A textbook page with the female reproductive system has a newspaper clipping on top about PCOS.

PCOS Awareness Month

Giddy Staff
Written By

Giddy Staff

Giddy is composed of writers and editors dedicated to bringing you up-to-date, accurate and expertly sourced sexual health information.

Polycystic ovary syndrome (PCOS) is a common hormonal disorder that affects as many as 5 million women of reproductive age in the United States. September is PCOS Awareness Month, and more awareness means greater understanding for doctors, researchers and patients, creating better outcomes for all.

PCOS has no known cause, so it can be difficult to diagnose and treat. Common symptoms of PCOS include irregular periods, excess androgen (a sex hormone present at higher levels in males) and ovarian cysts. PCOS can also lead to insulin resistance, diabetes, heart disease, high blood pressure and fertility issues.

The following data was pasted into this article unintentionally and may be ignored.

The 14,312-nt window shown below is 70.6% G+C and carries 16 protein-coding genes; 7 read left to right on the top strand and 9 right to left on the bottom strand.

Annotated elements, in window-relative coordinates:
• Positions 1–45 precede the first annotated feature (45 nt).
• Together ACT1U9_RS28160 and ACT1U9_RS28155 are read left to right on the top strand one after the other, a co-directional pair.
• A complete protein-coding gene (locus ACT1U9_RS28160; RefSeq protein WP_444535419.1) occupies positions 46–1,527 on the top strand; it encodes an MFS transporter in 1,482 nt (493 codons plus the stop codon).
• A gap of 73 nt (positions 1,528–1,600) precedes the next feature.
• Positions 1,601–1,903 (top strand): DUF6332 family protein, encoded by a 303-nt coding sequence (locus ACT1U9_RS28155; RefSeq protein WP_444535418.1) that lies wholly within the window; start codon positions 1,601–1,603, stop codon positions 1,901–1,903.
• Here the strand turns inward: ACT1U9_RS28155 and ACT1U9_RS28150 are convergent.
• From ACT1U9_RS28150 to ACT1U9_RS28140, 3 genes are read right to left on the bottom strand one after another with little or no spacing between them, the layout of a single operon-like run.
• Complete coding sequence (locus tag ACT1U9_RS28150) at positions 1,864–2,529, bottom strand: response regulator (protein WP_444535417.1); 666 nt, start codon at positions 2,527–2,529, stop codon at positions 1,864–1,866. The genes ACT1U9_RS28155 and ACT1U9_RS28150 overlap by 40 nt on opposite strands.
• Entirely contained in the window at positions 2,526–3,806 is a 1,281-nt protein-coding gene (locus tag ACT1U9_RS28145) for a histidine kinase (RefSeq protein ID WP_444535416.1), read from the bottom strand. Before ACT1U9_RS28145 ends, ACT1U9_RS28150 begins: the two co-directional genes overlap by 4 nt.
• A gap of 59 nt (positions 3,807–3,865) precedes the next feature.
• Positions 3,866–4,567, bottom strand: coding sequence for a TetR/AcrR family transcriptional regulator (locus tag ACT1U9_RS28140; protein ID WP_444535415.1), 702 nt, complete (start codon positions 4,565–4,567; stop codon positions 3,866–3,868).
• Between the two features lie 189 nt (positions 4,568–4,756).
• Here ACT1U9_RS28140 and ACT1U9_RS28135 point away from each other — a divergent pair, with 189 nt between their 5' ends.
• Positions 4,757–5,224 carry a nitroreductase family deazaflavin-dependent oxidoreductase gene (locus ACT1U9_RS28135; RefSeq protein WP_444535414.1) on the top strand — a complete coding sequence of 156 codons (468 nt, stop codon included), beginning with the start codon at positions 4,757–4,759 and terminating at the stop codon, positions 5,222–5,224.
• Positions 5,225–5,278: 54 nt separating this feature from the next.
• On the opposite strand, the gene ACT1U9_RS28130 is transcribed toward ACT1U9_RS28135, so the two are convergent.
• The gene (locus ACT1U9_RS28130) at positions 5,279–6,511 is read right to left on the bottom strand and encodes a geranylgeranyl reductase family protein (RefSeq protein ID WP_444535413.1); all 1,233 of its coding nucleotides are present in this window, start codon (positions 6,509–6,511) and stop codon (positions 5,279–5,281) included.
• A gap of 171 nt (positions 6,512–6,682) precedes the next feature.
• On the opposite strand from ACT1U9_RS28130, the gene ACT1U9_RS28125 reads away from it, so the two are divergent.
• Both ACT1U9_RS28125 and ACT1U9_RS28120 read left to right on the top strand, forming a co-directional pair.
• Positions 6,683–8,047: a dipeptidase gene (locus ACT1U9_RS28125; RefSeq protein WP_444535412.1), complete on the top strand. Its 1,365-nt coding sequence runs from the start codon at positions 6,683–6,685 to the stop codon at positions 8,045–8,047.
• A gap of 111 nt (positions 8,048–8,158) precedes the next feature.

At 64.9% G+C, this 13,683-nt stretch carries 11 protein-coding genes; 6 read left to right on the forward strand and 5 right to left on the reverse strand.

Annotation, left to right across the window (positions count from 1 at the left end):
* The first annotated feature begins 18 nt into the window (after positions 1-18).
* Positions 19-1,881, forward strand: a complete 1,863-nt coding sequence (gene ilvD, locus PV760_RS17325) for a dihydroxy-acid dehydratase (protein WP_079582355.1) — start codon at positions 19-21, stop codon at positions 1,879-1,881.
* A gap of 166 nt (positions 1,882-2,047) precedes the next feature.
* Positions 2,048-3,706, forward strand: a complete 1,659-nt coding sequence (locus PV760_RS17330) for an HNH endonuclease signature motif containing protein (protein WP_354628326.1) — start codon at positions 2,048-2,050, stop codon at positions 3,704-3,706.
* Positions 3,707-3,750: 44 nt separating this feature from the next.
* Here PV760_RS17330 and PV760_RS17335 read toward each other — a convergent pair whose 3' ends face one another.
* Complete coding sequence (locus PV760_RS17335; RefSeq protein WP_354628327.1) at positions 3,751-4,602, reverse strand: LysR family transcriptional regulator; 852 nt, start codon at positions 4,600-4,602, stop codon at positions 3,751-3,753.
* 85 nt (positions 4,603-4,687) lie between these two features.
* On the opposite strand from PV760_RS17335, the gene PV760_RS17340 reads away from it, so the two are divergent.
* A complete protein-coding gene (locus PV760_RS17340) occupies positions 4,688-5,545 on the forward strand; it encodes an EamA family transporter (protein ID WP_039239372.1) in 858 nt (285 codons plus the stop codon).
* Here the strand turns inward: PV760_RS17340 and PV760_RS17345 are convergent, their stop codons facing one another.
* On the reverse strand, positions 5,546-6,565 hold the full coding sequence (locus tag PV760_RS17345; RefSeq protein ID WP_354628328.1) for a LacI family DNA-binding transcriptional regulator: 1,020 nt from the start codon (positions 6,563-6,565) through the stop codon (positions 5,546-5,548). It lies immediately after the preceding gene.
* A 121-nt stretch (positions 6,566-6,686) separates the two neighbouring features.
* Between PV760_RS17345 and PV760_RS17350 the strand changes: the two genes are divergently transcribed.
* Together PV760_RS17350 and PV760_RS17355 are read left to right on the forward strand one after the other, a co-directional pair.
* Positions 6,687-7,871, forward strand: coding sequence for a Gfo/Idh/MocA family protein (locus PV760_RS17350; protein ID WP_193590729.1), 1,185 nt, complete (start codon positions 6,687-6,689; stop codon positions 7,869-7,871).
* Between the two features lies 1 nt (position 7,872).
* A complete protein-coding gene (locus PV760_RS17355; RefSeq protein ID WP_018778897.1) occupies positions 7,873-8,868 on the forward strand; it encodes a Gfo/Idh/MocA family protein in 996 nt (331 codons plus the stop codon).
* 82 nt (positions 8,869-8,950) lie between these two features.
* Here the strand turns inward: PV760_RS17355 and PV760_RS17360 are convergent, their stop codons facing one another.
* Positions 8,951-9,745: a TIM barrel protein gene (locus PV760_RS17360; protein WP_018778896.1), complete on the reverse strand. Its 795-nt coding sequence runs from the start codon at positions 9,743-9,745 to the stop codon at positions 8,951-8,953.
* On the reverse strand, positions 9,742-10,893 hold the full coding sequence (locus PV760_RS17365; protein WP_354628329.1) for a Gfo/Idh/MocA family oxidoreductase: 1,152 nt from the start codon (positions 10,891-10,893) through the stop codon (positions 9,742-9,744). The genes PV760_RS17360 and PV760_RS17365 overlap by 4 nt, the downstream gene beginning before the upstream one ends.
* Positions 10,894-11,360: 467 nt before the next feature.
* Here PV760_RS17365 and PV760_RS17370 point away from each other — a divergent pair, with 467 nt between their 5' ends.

Throughout the month of September, Giddy will curate a selection of articles to illuminate the struggles of people living with this challenging condition.

First, we'll explore how some PCOS symptoms can be alleviated with lifestyle changes. We'll also talk about ways to test for the condition and debunk some myths about the connection between birth control and PCOS. Lastly, we'll hear from one woman about the reality of fertility difficulties associated with PCOS.

PCOS is commonly diagnosed but less commonly discussed. We hope the articles selected for this PCOS Awareness Month will help spread the word about this difficult condition and create greater understanding for all.

Lifestyle Adjustments Can Help You Manage Your PCOS
Polycystic ovary syndrome is a complex condition, but many of the symptoms are reversible.
Can You Test for PCOS at Home?
Diagnosing this common condition with a kit is likely too good to be true, experts warn.
Does Birth Control Cause PCOS?
Contrary to comments on social media, post-pill polycystic ovary syndrome is not a thing.
PCOS and Fertility: What to Know When Planning a Family
Polycystic ovary syndrome is a cause of infertility, but steps can be taken to mitigate effects.